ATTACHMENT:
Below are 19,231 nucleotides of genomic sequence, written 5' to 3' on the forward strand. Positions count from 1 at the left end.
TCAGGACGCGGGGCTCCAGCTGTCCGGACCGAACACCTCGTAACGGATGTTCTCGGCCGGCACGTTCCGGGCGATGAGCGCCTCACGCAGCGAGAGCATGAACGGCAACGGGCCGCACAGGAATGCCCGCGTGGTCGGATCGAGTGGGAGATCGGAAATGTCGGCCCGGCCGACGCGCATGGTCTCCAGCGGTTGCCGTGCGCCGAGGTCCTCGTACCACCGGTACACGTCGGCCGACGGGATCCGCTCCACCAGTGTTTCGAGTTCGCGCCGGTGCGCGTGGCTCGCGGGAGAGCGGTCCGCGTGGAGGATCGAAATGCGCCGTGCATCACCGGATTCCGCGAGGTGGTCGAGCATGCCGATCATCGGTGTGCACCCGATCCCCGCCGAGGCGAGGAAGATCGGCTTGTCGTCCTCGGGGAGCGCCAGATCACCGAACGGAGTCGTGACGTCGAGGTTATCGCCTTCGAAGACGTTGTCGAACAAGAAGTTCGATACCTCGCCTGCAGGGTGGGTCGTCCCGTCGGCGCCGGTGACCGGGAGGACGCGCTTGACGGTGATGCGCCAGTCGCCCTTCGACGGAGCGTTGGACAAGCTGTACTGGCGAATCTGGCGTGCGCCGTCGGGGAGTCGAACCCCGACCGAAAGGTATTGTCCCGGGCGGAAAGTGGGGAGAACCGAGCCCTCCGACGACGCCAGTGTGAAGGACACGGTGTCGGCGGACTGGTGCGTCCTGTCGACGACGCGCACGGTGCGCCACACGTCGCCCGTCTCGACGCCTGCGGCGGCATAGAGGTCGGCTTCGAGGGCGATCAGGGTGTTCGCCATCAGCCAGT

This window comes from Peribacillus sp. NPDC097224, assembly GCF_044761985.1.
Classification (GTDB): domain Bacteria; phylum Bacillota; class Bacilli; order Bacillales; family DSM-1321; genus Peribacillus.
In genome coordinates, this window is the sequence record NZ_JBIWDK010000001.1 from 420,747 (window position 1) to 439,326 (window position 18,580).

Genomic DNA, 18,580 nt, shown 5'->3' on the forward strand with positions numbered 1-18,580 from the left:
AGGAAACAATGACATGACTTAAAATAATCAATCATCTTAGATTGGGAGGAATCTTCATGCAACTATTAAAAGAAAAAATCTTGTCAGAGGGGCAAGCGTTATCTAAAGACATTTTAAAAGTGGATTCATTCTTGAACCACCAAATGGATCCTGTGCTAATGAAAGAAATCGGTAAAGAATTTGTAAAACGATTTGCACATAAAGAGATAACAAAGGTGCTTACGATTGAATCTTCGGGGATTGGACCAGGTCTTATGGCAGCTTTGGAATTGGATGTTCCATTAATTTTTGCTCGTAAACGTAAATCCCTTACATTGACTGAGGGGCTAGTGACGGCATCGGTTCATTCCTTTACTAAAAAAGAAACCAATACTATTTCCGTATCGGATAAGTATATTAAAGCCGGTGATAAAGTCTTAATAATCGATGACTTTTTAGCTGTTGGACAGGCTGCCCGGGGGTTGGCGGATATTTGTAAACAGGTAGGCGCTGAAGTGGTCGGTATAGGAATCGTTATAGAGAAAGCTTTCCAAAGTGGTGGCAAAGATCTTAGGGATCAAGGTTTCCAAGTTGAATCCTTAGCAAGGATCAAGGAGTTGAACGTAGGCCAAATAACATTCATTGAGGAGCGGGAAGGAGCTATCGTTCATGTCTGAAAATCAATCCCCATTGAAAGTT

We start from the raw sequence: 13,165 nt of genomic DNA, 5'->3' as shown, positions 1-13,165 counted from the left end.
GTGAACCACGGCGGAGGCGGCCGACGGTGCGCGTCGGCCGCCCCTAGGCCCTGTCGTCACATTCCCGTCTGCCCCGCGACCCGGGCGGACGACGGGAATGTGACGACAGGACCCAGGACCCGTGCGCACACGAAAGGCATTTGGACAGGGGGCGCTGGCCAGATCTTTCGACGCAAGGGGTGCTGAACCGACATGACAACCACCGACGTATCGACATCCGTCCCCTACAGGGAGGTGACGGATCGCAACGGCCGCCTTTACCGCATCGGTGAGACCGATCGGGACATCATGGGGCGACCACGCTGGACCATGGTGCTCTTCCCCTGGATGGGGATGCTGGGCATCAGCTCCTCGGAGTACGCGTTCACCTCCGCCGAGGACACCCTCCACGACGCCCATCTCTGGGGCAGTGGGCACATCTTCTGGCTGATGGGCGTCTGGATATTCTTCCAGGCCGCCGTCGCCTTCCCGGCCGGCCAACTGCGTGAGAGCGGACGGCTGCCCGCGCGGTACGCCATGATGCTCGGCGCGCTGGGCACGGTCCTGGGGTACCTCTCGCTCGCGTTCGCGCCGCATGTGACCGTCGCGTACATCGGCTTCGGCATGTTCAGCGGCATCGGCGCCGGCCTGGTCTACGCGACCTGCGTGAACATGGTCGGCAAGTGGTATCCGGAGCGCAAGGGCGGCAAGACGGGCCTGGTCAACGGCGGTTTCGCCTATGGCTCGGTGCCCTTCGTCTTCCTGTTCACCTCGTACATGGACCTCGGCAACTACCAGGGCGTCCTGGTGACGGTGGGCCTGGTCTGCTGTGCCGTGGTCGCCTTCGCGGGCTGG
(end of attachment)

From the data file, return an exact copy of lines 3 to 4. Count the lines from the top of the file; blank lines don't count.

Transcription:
This window comes from Peribacillus sp. NPDC097224, assembly GCF_044761985.1.
Classification (GTDB): domain Bacteria; phylum Bacillota; class Bacilli; order Bacillales; family DSM-1321; genus Peribacillus.